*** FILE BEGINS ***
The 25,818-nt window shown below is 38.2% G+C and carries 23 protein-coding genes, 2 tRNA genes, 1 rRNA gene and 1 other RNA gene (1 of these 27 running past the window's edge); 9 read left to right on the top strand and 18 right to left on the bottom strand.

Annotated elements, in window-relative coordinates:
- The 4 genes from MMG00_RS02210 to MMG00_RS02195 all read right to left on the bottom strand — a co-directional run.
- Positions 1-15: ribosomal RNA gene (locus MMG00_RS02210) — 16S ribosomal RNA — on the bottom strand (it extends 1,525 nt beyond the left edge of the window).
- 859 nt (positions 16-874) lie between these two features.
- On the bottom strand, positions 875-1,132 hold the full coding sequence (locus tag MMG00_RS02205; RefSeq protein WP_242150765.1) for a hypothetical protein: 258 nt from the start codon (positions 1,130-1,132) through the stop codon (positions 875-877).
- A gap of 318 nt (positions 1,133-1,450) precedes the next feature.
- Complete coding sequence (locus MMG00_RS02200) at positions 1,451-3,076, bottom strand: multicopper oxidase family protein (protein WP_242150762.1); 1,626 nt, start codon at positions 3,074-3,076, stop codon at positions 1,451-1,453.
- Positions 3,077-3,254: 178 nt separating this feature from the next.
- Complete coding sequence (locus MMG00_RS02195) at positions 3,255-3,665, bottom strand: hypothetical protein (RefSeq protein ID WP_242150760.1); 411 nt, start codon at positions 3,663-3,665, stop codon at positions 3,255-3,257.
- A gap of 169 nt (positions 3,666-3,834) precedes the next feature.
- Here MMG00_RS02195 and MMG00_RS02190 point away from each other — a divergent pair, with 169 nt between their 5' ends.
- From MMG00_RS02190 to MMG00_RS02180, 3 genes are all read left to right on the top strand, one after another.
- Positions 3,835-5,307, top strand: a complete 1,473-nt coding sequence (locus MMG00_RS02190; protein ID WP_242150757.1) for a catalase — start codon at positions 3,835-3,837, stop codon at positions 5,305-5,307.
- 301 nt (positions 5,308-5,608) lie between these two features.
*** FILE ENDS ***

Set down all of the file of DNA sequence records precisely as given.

The 25,818-nt window shown below is 38.2% G+C and carries 23 protein-coding genes, 2 tRNA genes, 1 rRNA gene and 1 other RNA gene (1 of these 27 running past the window's edge); 9 read left to right on the top strand and 18 right to left on the bottom strand.

Annotated elements, in window-relative coordinates:
- The 4 genes from MMG00_RS02210 to MMG00_RS02195 all read right to left on the bottom strand — a co-directional run.
- Positions 1-15: ribosomal RNA gene (locus MMG00_RS02210) — 16S ribosomal RNA — on the bottom strand (it extends 1,525 nt beyond the left edge of the window).
- 859 nt (positions 16-874) lie between these two features.
- On the bottom strand, positions 875-1,132 hold the full coding sequence (locus tag MMG00_RS02205; RefSeq protein WP_242150765.1) for a hypothetical protein: 258 nt from the start codon (positions 1,130-1,132) through the stop codon (positions 875-877).
- A gap of 318 nt (positions 1,133-1,450) precedes the next feature.
- Complete coding sequence (locus MMG00_RS02200) at positions 1,451-3,076, bottom strand: multicopper oxidase family protein (protein WP_242150762.1); 1,626 nt, start codon at positions 3,074-3,076, stop codon at positions 1,451-1,453.
- Positions 3,077-3,254: 178 nt separating this feature from the next.
- Complete coding sequence (locus MMG00_RS02195) at positions 3,255-3,665, bottom strand: hypothetical protein (RefSeq protein ID WP_242150760.1); 411 nt, start codon at positions 3,663-3,665, stop codon at positions 3,255-3,257.
- A gap of 169 nt (positions 3,666-3,834) precedes the next feature.
- Here MMG00_RS02195 and MMG00_RS02190 point away from each other — a divergent pair, with 169 nt between their 5' ends.
- From MMG00_RS02190 to MMG00_RS02180, 3 genes are all read left to right on the top strand, one after another.
- Positions 3,835-5,307, top strand: a complete 1,473-nt coding sequence (locus MMG00_RS02190; protein ID WP_242150757.1) for a catalase — start codon at positions 3,835-3,837, stop codon at positions 5,305-5,307.
- 301 nt (positions 5,308-5,608) lie between these two features.